By Newsroom Guyana
ExxonMobil Corporation on Friday announced that is has lost an estimated US$610M in the first quarter of 2020, a direct result of declining oil prices triggered by low demand for the commodity, as global economies remain on lockdown.
The energy giant, which operates offshore Guyana, said the impact of the COVID-19 pandemic has prompted its first quarterly loss in 32 years.
In the first quarter of 2019, ExxonMobil recorded a profit of US$2.35 billion.
This year, it’s losses resulted from US$2.9 billion noncash charges from market-related write-downs, the company said in a statement.
“Cash flow from operating activities was US$6.3 billion. Capital and exploration expenditures were US$7.1 billion,” ExxonMobil said.
However, it noted that “production in Guyana at the Liza Phase 1 development continues to ramp up, while the first oil shipment was successfully processed at the company’s refinery in Baytown, Texas.”
ExxonMobil and its partners began oil production on December 20, 2019, on the Liza 1 project where the company has so far made 16 successful discoveries.
“Production from the Liza Phase 1 development continues to ramp up and will reach up to 120,000 gross barrels of oil per day, utilizing the Liza Destiny Floating Production Storage And Offloading vessel (FPSO).”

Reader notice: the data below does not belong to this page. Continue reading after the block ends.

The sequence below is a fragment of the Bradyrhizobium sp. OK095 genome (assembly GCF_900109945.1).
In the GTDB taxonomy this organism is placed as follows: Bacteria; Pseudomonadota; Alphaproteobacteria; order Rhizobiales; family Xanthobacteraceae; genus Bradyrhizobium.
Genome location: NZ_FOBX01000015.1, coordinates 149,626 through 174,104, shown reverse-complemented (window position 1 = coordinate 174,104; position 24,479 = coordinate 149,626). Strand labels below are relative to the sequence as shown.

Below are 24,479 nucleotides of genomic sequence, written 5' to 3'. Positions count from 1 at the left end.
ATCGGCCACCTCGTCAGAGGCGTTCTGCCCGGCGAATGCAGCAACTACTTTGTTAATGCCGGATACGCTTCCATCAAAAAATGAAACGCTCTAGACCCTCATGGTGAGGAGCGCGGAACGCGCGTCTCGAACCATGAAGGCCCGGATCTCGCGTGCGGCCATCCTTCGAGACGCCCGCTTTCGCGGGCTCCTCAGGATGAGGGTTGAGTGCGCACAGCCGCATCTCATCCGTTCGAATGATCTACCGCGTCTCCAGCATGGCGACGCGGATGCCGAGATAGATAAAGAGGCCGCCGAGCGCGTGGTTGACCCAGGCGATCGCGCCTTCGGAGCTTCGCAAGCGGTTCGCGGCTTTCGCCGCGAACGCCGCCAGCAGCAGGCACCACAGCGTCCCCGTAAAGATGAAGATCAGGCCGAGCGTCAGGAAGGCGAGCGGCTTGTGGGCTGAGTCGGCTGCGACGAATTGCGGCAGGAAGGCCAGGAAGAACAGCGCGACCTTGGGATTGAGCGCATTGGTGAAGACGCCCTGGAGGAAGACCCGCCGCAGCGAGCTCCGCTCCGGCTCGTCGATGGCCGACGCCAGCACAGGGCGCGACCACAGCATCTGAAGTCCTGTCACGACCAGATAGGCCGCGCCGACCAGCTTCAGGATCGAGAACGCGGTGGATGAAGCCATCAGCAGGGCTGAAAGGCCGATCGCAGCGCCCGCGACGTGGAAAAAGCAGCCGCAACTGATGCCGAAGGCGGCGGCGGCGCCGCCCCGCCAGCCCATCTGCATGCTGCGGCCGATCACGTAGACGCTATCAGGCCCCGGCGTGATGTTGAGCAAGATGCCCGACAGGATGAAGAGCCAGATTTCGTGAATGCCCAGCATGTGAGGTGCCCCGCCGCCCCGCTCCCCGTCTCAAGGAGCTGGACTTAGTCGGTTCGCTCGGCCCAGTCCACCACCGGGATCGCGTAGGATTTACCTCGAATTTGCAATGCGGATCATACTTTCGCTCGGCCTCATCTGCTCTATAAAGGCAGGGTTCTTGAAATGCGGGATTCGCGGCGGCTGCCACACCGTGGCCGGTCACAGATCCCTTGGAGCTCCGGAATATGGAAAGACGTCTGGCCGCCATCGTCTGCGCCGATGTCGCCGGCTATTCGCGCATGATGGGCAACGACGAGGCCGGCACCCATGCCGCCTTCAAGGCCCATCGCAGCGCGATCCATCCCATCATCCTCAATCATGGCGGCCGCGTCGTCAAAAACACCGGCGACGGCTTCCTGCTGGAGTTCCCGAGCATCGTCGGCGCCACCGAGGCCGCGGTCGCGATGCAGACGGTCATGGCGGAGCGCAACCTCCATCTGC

While ExxonMobil said work on the Liza Destiny is not affected and start-up of the second phase of production remains on target for 2022, the company had previously noted that production from its third vessel could be delayed by six to 12 months.
As such, the goal of producing 750,000 bpd from Guyana discoveries by 2025 would be pushed back a year, ExxonMobil noted.
In response to market conditions, the US oil giant previously announced that it is reducing 2020 capital spending by 30 per cent and cash operating expenses by 15 per cent.
Despite its low earnings in the first quarter of 2020, Darren W. Woods, Chairman and Chief Executive Officer of Exxon noted that “while we manage through these challenging times, we are not losing sight of the long-term fundamentals that drive our business. Economic activity will return, and populations and standards of living will increase, which will, in turn, drive demand for our products and recovery of the industry.”
ExxonMobil said the company’s objective is to continue investing in industry-advantaged projects to create value, preserve cash for the dividend, and make appropriate use of its balance sheet.
“Our company remains strong and we will manage through the current market downturn as we have for decades,” said Woods.
“Today’s circumstances are certainly unique, but our people have the experience, our business has the scale, and we have the financial strength to see us through and emerge stronger than ever,” he added.